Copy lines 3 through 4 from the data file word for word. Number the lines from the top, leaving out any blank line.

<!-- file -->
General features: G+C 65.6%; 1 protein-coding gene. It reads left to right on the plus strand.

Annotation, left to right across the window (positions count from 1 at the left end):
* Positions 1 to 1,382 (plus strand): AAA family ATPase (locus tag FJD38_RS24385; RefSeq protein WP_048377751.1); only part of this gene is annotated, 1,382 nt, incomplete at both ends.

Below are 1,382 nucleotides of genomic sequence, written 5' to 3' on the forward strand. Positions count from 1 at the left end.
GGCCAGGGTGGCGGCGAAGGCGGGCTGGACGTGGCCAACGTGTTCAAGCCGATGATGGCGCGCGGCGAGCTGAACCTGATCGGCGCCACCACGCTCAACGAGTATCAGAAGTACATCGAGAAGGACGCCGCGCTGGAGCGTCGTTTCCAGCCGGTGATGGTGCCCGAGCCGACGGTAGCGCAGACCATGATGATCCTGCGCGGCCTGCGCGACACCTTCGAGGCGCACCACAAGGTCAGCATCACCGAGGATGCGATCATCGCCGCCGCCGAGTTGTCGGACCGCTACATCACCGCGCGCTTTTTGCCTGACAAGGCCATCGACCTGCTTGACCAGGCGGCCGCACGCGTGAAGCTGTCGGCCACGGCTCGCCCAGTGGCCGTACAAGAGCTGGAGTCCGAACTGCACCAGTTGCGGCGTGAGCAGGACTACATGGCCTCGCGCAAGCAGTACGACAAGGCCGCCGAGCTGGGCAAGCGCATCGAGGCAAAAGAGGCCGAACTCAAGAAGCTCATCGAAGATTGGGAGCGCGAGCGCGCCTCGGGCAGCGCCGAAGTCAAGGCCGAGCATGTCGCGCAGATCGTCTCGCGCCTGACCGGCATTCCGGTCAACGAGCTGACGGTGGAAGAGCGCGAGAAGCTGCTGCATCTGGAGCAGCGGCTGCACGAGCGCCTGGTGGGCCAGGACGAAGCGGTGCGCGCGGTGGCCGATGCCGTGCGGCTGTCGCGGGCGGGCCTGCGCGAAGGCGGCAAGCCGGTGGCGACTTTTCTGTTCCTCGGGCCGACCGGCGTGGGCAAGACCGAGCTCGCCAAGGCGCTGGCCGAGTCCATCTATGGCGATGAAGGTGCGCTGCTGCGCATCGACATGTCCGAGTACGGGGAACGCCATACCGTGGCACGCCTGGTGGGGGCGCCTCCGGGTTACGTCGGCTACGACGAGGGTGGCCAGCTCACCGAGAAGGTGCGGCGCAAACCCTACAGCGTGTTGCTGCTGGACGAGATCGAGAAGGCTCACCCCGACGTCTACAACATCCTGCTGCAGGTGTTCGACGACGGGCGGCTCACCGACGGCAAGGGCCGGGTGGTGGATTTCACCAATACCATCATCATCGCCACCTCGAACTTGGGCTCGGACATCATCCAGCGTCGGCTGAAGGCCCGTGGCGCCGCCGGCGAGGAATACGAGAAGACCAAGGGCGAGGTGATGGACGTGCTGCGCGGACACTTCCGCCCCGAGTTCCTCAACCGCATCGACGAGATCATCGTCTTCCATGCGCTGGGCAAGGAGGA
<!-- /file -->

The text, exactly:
* Positions 1 to 1,382 (plus strand): AAA family ATPase (locus tag FJD38_RS24385; RefSeq protein WP_048377751.1); only part of this gene is annotated, 1,382 nt, incomplete at both ends.

Below are 1,382 nucleotides of genomic sequence, written 5' to 3' on the forward strand. Positions count from 1 at the left end.